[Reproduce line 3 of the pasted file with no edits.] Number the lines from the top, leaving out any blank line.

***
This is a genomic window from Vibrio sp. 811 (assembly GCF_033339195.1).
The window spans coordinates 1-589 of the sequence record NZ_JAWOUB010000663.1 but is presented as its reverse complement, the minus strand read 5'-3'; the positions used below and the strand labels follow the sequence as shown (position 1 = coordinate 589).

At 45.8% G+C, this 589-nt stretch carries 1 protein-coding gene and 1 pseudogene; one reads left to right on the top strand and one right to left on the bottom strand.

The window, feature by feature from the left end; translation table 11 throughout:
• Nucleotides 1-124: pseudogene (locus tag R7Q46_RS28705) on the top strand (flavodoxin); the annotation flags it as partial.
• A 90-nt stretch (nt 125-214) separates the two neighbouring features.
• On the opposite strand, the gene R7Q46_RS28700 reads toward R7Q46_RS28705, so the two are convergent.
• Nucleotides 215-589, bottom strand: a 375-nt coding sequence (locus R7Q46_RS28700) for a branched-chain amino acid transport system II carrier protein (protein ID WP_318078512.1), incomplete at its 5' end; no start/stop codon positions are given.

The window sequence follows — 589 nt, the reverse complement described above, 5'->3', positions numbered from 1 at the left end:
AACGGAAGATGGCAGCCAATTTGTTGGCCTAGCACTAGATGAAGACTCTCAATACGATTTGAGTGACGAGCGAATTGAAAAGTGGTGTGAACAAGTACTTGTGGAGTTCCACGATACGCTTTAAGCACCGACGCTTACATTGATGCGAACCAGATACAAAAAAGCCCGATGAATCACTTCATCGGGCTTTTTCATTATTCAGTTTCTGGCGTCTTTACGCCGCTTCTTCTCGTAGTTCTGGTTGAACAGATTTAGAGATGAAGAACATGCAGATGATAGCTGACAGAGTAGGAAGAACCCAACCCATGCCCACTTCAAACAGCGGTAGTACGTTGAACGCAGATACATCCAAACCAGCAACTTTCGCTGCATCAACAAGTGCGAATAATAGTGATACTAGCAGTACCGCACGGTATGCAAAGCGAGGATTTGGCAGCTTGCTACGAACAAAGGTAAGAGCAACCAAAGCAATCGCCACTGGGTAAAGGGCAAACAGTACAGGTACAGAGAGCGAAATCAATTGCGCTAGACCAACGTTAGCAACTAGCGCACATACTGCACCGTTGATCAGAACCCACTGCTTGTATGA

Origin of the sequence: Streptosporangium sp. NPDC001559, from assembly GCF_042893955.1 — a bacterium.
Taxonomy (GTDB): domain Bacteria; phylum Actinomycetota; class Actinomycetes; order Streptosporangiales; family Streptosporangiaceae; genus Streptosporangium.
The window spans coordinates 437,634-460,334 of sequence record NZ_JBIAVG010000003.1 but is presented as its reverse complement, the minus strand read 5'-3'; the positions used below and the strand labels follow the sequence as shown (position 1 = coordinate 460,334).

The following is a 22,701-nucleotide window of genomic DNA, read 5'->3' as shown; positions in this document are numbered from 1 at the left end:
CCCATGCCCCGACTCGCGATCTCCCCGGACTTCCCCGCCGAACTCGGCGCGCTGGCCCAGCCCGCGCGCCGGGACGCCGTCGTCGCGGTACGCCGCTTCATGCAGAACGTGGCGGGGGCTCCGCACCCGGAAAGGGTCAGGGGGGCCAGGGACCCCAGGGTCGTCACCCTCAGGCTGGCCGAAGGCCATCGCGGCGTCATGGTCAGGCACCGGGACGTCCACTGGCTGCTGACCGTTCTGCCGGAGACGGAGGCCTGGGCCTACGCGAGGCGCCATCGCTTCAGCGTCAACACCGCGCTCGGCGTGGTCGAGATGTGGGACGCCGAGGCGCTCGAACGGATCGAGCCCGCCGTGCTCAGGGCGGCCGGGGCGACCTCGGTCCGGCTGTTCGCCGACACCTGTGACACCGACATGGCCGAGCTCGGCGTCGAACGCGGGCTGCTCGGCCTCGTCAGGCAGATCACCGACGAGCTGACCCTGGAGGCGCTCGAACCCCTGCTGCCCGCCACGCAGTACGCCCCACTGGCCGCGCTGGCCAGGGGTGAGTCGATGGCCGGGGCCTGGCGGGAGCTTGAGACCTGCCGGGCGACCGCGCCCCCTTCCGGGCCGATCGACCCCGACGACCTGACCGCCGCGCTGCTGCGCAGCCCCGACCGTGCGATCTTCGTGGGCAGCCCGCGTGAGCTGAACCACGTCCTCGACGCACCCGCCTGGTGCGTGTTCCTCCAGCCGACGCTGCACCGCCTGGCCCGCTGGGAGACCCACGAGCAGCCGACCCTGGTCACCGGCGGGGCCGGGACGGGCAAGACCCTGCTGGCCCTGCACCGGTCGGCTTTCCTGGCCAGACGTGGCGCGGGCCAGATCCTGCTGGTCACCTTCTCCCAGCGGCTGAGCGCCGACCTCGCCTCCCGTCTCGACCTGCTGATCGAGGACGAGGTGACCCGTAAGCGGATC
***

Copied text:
At 45.8% G+C, this 589-nt stretch carries 1 protein-coding gene and 1 pseudogene; one reads left to right on the top strand and one right to left on the bottom strand.